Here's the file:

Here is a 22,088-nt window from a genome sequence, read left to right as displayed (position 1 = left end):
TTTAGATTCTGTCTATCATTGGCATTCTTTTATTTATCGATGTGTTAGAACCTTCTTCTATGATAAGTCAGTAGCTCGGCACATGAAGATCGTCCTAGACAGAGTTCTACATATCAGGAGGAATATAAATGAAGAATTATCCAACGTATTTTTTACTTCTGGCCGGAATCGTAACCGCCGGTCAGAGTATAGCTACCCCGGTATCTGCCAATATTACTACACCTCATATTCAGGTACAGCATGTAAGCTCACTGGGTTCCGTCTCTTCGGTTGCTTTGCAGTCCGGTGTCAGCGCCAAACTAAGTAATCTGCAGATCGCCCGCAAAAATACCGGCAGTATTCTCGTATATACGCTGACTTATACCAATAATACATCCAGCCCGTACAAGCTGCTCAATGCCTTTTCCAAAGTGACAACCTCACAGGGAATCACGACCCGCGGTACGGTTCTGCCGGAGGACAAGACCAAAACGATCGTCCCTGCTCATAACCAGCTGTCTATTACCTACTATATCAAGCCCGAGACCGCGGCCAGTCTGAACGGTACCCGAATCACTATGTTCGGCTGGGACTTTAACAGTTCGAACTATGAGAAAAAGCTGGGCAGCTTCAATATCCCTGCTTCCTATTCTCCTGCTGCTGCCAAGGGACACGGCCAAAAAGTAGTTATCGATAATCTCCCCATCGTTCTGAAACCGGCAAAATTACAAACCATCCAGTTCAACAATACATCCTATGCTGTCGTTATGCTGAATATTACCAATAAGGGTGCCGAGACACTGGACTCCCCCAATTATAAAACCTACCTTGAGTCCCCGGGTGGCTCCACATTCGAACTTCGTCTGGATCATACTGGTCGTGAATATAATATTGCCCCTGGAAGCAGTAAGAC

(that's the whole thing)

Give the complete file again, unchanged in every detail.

Here is a 22,088-nt window from a genome sequence, read left to right as displayed (position 1 = left end):
TTTAGATTCTGTCTATCATTGGCATTCTTTTATTTATCGATGTGTTAGAACCTTCTTCTATGATAAGTCAGTAGCTCGGCACATGAAGATCGTCCTAGACAGAGTTCTACATATCAGGAGGAATATAAATGAAGAATTATCCAACGTATTTTTTACTTCTGGCCGGAATCGTAACCGCCGGTCAGAGTATAGCTACCCCGGTATCTGCCAATATTACTACACCTCATATTCAGGTACAGCATGTAAGCTCACTGGGTTCCGTCTCTTCGGTTGCTTTGCAGTCCGGTGTCAGCGCCAAACTAAGTAATCTGCAGATCGCCCGCAAAAATACCGGCAGTATTCTCGTATATACGCTGACTTATACCAATAATACATCCAGCCCGTACAAGCTGCTCAATGCCTTTTCCAAAGTGACAACCTCACAGGGAATCACGACCCGCGGTACGGTTCTGCCGGAGGACAAGACCAAAACGATCGTCCCTGCTCATAACCAGCTGTCTATTACCTACTATATCAAGCCCGAGACCGCGGCCAGTCTGAACGGTACCCGAATCACTATGTTCGGCTGGGACTTTAACAGTTCGAACTATGAGAAAAAGCTGGGCAGCTTCAATATCCCTGCTTCCTATTCTCCTGCTGCTGCCAAGGGACACGGCCAAAAAGTAGTTATCGATAATCTCCCCATCGTTCTGAAACCGGCAAAATTACAAACCATCCAGTTCAACAATACATCCTATGCTGTCGTTATGCTGAATATTACCAATAAGGGTGCCGAGACACTGGACTCCCCCAATTATAAAACCTACCTTGAGTCCCCGGGTGGCTCCACATTCGAACTTCGTCTGGATCATACTGGTCGTGAATATAATATTGCCCCTGGAAGCAGTAAGAC